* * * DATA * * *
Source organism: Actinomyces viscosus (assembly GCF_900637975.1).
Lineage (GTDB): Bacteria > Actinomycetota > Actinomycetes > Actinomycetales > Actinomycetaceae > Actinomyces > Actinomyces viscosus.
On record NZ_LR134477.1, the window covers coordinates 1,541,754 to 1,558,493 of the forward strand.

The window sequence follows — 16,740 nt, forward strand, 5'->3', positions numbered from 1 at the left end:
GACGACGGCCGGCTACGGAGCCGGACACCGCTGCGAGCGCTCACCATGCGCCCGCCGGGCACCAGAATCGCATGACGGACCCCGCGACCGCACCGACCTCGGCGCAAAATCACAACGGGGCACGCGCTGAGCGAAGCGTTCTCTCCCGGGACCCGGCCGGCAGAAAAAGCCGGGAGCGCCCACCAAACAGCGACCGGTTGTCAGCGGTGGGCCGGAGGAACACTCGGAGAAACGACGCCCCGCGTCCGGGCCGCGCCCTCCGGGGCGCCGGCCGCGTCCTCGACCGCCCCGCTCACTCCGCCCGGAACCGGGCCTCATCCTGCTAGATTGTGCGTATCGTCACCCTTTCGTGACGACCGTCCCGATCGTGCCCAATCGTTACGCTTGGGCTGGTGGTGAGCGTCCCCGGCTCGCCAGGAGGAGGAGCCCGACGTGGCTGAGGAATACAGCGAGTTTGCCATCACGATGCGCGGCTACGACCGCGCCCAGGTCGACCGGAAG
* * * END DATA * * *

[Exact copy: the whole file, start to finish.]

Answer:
Source organism: Actinomyces viscosus (assembly GCF_900637975.1).
Lineage (GTDB): Bacteria > Actinomycetota > Actinomycetes > Actinomycetales > Actinomycetaceae > Actinomyces > Actinomyces viscosus.
On record NZ_LR134477.1, the window covers coordinates 1,541,754 to 1,558,493 of the forward strand.

The window sequence follows — 16,740 nt, forward strand, 5'->3', positions numbered from 1 at the left end:
GACGACGGCCGGCTACGGAGCCGGACACCGCTGCGAGCGCTCACCATGCGCCCGCCGGGCACCAGAATCGCATGACGGACCCCGCGACCGCACCGACCTCGGCGCAAAATCACAACGGGGCACGCGCTGAGCGAAGCGTTCTCTCCCGGGACCCGGCCGGCAGAAAAAGCCGGGAGCGCCCACCAAACAGCGACCGGTTGTCAGCGGTGGGCCGGAGGAACACTCGGAGAAACGACGCCCCGCGTCCGGGCCGCGCCCTCCGGGGCGCCGGCCGCGTCCTCGACCGCCCCGCTCACTCCGCCCGGAACCGGGCCTCATCCTGCTAGATTGTGCGTATCGTCACCCTTTCGTGACGACCGTCCCGATCGTGCCCAATCGTTACGCTTGGGCTGGTGGTGAGCGTCCCCGGCTCGCCAGGAGGAGGAGCCCGACGTGGCTGAGGAATACAGCGAGTTTGCCATCACGATGCGCGGCTACGACCGCGCCCAGGTCGACCGGAAG